Case Study 3: Convert $50k for You

Roth IRA Conversion Case Studies

This case study is a bit different than the two previous ones.  In this instance, due to the ages of the individuals and the selected payment method, there’s not as much time for the invested assets to compound in the tax-deferred or tax-free environment; therefore, the MTR variables have a more significant impact on the projected outcome.  However, even in a shorter time frame, the Roth’s unique tax environment which yields higher rates of return on investments of comparable risk, tips the scale in its favor more often than not.  The examples that follow support the theory that it’s typically best to spend down your after-tax savings first, your pre-tax assets next, and your Roth assets last. To access background information relevant to these studies, go to: Save to Retire: Pre-tax, After-tax or Roth?; Roth 401(k) Case Studies

Case Study 3(a):

This particular case study considers the following variables: Individual is age 40; $50,000 is coverted in 2010; MTR at coversion is 25%; side fund is $12,500; MTRs at distribution are: 15%, 25%, and 33%; gender and RMDs are not factors since we are assuming that this individual receives 15 equal annual payments from age 71 to age 85.

age 40 convert 50k 15 25 33 71-85

Conversion to a Roth IRA is preferable if the individual’s MTR remains static or increases.  Not converting is modestly preferable (by 4,659) if the individual’s MTR decreases by 10% (to a 15% MTR).

Commenatry Be mindful that the combined pre-tax and side fund account’s modestly preferable outcome above assumes that the individual saves the additional $12,500 in a savings account, or that the tax on the conversion is paid for out of the converted assets (which will cost more than $12,500 if the individual is not age 59 1/2).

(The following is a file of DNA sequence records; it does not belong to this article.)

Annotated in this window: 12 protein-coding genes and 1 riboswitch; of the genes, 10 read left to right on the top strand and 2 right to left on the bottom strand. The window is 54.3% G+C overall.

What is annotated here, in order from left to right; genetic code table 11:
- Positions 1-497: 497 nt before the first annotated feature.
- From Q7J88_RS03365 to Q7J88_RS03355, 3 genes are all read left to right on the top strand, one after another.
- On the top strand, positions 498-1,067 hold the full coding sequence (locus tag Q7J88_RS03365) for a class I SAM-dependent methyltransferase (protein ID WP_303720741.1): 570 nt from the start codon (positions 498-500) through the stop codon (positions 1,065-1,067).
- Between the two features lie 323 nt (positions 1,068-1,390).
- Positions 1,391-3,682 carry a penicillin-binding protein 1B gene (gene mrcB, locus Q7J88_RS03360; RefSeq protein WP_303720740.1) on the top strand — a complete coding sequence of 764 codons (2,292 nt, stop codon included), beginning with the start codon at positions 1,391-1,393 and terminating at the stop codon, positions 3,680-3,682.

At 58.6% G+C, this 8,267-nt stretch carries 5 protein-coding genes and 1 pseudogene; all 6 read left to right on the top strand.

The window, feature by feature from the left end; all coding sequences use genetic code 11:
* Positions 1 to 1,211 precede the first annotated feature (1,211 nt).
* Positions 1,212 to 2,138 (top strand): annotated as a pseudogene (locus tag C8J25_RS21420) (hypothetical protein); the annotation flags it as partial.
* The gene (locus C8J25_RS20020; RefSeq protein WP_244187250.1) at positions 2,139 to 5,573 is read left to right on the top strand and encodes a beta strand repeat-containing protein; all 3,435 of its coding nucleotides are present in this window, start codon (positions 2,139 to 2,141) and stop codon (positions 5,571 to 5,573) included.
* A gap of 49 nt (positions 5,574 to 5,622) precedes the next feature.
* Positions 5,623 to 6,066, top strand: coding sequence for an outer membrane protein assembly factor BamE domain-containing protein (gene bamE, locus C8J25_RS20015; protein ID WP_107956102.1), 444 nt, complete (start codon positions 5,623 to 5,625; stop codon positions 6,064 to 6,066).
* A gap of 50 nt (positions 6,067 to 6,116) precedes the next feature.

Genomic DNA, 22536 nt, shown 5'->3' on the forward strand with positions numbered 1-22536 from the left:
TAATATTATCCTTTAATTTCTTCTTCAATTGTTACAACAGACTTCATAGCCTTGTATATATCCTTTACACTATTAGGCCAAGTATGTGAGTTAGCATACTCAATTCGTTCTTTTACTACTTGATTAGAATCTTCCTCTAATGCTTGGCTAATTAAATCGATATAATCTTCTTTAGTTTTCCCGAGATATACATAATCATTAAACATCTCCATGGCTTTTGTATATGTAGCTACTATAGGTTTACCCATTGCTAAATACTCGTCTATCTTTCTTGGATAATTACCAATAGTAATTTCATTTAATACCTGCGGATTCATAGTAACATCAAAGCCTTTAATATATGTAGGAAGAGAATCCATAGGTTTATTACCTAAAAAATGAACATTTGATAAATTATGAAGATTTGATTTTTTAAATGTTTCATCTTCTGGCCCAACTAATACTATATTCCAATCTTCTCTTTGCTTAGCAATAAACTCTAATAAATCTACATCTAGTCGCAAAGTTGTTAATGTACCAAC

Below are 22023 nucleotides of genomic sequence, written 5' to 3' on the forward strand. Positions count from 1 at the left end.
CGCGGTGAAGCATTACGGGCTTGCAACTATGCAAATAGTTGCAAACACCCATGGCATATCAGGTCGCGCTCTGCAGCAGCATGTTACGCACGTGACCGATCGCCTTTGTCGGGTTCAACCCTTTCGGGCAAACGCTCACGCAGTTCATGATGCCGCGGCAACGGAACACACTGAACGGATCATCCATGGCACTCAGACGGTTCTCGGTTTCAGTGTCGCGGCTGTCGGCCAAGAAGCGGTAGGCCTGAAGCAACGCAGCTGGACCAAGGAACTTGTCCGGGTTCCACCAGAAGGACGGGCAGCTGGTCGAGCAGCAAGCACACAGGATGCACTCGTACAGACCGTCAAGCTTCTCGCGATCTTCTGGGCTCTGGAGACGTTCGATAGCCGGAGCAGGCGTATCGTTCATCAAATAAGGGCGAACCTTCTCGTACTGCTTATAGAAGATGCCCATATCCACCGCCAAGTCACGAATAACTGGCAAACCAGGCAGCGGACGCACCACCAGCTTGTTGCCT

Case Study 3(b):

Same variables as above except the invidual is age 45.

Convert 50k Age 45 15 25 33 pay 15 yrs 71-85

A similar outcome to case study3(a); conversion to a Roth IRA is preferable if the individual’s MTR remains static or increases.  Not converting is modestly preferable if the individual’s MTR decreases by 10% (to a 15% MTR); however, in this instance the modest differential increases from $4,659 to $7,977 since the individual converts at an older age.  Again, this modestly preferable outcome assumes that the individual saves the additional $12,500 in a savings account, or that the tax on the conversion is paid for out of the converted assets (which will cost more than $12,500 if the individual is not age 59 1/2).

Case Study 3(c):

Same variables as above except the invidual is age 50; MTR at coversion is 28%; side fund is $14,000; and MTRs at distribution are: 25%, 28%, and 33%.

Convert 50k Age 50 25 28 33 pay 15 yrs 71-85

Although this individual is 5 and 10 years older than the individuals in the previous examples, conversion to a Roth IRA is preferable if his/her MTR decreases, remains static or increases.  In this particular example, the differential in one’s MTR at the time of conversion versus one’s MTR when receiving distributions is more significant.  Note that the MTR in the projected decrease scenario is only 3% lower; whereas, it’s 10% lower in the previous examples.

Bottom line Based on one’s individual facts and circumstances, there are numerous variables to consider in determining if it’s preferrable to convert.  These variables include one’s: marginal tax rate (MTR) when contributing, MTR when receiving distributions, age, gender, rate of return and taxation on invested assets, retirement benefit’s payment method, financial means, estate, and last but certainly not least, the uncertain variable: future changes in tax law and regulations.  See: Save to Retire: Pre-tax, After-tax or Roth?; Roth 401(k) Case Studies

Copyright © 2009 Barry R. Milberg   All Rights Reserved

Leave a Comment, Question or Answer

You must be logged in to post a comment.